Fear, Democracy, and the Future of Artificial Intelligence
October 11, 2017
“The only thing we have to fear is fear itself.”—Franklin Delano Roosevelt
FDR’s famous words have perhaps never been so true as they are for those of us who are enthusiastic about the potential of artificial intelligence (AI). Last week, the Pew Research Center released the results of a new poll on “Automation in Everyday Life,” which, unsurprisingly, showed that the majority of Americans are more afraid of the transformative potential of AI than excited about it.
On one hand, this result is not a surprise. Major technological disruptions have always been met with fear and suspicion, particularly those that have transformed work, and fears of an AI “jobspocalypse” have been documented for years. The steam engine, automobile, and sewing machine were presented as a menace to the working public at the dawn of the Industrial Revolution, but in reality they created new opportunities and an unprecedented boom in growth and productivity that created the middle class.
The wording of this survey probably did not help either. The survey asked respondents if they are very enthusiastic, somewhat enthusiastic, somewhat worried, or very worried about “a future where robots and computers can do many human jobs,” framing the AI revolution as a battle for work between humans and machines. No surprise, then, that human respondents, faced with a rising tide of robots that don’t need raises, sick days, sleep, or pensions, fear the coming battle. Labor feared the Industrial Revolution too, but it still came, and workers still reaped its benefits. The same is true of computers.
What should concern us is the policy section of the survey. A whopping 85 percent of Americans surveyed supported a policy that “machines are limited to doing dangerous or unhealthy jobs.” Almost half strongly favored this policy! Just 14 percent of Americans oppose government limiting which businesses and sectors can take advantage of the automation revolution.
For those of us who live in democratic societies, that figure should be deeply disturbing. If the predominant view of AI among voters is fear, it makes it difficult for our elected leaders to support the technology and help us reap its benefits. How many members of Congress can resist supporting a policy that has the backing of 85 percent of Americans? How many presidential candidates are likely to stand up for the positive potential of AI with the support of just 14 percent of the electorate?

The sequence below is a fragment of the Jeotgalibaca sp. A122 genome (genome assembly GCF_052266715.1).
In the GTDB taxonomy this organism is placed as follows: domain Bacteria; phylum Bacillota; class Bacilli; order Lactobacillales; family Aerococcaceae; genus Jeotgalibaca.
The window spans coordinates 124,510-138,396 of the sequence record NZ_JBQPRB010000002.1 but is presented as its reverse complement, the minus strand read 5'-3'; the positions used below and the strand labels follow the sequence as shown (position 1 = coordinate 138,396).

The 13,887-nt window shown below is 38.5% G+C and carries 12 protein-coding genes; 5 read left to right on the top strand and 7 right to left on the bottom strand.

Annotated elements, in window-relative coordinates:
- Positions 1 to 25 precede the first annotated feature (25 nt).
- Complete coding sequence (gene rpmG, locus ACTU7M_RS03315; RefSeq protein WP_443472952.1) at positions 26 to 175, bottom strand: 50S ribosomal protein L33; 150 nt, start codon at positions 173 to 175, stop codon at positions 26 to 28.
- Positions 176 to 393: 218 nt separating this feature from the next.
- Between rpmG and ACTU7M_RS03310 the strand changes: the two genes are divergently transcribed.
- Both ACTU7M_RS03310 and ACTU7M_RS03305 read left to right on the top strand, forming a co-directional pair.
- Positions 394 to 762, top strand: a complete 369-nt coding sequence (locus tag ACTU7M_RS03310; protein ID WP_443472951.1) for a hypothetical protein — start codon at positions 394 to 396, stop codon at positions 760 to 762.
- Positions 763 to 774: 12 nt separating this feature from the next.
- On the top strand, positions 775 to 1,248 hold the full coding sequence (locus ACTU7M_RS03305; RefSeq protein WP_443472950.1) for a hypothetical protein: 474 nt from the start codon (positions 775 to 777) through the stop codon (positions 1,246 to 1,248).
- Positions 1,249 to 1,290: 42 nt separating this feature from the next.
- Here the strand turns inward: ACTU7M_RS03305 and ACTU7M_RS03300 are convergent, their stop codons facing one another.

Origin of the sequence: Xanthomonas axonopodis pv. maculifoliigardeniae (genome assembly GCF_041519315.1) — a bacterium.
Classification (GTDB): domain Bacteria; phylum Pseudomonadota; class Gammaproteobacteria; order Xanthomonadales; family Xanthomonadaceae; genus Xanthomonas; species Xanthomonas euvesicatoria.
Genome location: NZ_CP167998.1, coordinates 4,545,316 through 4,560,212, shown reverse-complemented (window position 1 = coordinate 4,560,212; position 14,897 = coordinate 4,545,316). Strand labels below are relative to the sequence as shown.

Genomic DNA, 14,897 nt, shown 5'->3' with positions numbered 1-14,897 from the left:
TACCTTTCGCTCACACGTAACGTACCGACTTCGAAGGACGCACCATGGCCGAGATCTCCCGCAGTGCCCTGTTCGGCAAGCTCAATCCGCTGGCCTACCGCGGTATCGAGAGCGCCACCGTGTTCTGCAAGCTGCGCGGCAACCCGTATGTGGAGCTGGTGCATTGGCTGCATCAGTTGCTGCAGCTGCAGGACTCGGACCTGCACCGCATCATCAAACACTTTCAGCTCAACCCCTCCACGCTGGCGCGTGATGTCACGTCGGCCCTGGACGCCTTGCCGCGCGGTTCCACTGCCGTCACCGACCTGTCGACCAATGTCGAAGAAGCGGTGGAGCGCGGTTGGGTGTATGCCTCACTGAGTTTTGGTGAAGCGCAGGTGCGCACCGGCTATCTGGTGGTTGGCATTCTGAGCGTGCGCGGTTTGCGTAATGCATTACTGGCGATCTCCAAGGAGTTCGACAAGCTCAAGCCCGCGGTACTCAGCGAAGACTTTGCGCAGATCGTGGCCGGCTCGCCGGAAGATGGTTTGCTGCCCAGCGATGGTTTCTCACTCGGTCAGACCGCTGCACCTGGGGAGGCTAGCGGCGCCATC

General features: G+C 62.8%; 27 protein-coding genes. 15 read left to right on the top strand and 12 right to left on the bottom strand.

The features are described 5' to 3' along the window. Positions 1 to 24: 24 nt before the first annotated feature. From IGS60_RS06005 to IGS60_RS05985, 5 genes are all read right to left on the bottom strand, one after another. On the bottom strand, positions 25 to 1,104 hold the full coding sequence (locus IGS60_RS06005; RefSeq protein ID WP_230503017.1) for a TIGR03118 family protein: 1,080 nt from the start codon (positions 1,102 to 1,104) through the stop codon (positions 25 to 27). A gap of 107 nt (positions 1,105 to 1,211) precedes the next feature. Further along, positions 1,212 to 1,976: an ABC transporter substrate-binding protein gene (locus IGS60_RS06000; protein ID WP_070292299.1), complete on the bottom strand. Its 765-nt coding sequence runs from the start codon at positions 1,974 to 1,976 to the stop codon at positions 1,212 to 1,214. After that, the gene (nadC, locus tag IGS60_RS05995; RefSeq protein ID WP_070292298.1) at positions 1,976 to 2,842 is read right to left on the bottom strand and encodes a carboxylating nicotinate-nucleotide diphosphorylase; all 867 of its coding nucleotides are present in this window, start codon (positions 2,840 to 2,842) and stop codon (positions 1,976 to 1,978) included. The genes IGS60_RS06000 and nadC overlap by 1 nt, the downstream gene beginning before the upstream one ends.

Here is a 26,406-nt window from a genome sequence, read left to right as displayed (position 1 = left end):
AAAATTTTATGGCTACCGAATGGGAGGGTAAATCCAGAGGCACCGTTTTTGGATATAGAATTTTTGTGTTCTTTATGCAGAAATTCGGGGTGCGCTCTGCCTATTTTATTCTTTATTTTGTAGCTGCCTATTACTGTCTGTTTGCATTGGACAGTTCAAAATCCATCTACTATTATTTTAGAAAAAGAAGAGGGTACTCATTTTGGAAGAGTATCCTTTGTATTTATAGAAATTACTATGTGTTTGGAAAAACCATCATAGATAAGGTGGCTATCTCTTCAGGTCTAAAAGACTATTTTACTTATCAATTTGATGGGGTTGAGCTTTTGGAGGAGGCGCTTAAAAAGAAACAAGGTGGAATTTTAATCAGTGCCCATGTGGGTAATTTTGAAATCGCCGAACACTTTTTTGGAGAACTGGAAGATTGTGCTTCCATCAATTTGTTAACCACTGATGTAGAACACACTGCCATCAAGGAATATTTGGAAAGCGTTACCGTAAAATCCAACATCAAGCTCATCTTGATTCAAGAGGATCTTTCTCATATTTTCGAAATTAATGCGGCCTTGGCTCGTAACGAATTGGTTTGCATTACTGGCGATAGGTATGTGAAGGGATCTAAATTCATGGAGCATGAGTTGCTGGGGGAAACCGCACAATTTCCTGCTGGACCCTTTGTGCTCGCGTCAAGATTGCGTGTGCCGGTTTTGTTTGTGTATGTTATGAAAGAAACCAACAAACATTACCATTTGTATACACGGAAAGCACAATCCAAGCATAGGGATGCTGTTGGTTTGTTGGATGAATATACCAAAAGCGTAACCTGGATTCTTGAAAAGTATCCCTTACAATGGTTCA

As much as we might enjoy the spectacle of Congress debating what jobs are “dangerous or unhealthy” enough to be automated, any laws or policies that constrain the development and deployment of these technologies in the United States will have far-reaching consequences. The United States cannot stop the automation revolution alone. Around the world, countries recognize that AI and robotics is the future, and for countries like China or Russia, which have strong central governments that do not have to manage political transitions every few years and are not directly accountable to their people, opposition to AI in the United States represents a huge opportunity. If we put the brakes on the development of AI in our country, they will forge ahead.
And it is not as simple as saying “Fine, let their workers lose their livelihoods!” In our ever-more-global economy, new business models developed overseas will displace Americans from jobs as quickly as those developed next door. If we allow ourselves to fall behind in the development and deployment of AI, the biggest impact on our job market will be that fewer AI-enabled jobs will become available to Americans, and fewer U.S. businesses will benefit from the efficiencies and new capabilities provided by AI.
More importantly, if we really care about freedom, opportunity, equality, and privacy, the single most important thing we can do is to ensure that those technologies are developed in the United States and not in countries like China and Russia. Though consumers are rightly concerned about the huge quantities of data being gathered by Google and Facebook, the risk that those companies will use that knowledge to figure out what kinds of free services and discounted products we don’t even realize we want is surely less sinister than Tencent or Baidu providing that data to the Chinese government to use for espionage. And if these companies are the main beneficiaries of the AI revolution, the new jobs they create will likely not meet U.S. labor standards.